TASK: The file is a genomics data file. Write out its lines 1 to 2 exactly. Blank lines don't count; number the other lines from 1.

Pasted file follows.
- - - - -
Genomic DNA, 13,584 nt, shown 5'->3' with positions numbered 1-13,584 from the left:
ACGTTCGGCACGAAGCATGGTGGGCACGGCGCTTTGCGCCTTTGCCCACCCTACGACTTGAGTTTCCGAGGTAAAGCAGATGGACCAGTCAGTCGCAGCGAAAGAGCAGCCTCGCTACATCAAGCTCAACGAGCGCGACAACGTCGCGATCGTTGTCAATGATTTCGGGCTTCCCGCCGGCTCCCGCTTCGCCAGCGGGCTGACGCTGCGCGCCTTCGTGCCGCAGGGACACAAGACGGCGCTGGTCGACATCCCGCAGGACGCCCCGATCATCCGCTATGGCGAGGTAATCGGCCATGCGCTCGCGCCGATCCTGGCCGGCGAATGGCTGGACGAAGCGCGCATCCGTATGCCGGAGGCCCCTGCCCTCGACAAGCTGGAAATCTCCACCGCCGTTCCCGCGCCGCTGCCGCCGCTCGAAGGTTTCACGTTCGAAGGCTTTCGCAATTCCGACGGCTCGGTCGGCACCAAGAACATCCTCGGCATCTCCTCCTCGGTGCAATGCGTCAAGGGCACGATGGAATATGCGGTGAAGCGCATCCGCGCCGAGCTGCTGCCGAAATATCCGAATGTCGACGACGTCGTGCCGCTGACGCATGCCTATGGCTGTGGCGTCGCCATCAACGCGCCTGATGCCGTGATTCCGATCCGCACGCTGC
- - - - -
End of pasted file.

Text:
Genomic DNA, 13,584 nt, shown 5'->3' with positions numbered 1-13,584 from the left:
ACGTTCGGCACGAAGCATGGTGGGCACGGCGCTTTGCGCCTTTGCCCACCCTACGACTTGAGTTTCCGAGGTAAAGCAGATGGACCAGTCAGTCGCAGCGAAAGAGCAGCCTCGCTACATCAAGCTCAACGAGCGCGACAACGTCGCGATCGTTGTCAATGATTTCGGGCTTCCCGCCGGCTCCCGCTTCGCCAGCGGGCTGACGCTGCGCGCCTTCGTGCCGCAGGGACACAAGACGGCGCTGGTCGACATCCCGCAGGACGCCCCGATCATCCGCTATGGCGAGGTAATCGGCCATGCGCTCGCGCCGATCCTGGCCGGCGAATGGCTGGACGAAGCGCGCATCCGTATGCCGGAGGCCCCTGCCCTCGACAAGCTGGAAATCTCCACCGCCGTTCCCGCGCCGCTGCCGCCGCTCGAAGGTTTCACGTTCGAAGGCTTTCGCAATTCCGACGGCTCGGTCGGCACCAAGAACATCCTCGGCATCTCCTCCTCGGTGCAATGCGTCAAGGGCACGATGGAATATGCGGTGAAGCGCATCCGCGCCGAGCTGCTGCCGAAATATCCGAATGTCGACGACGTCGTGCCGCTGACGCATGCCTATGGCTGTGGCGTCGCCATCAACGCGCCTGATGCCGTGATTCCGATCCGCACGCTGC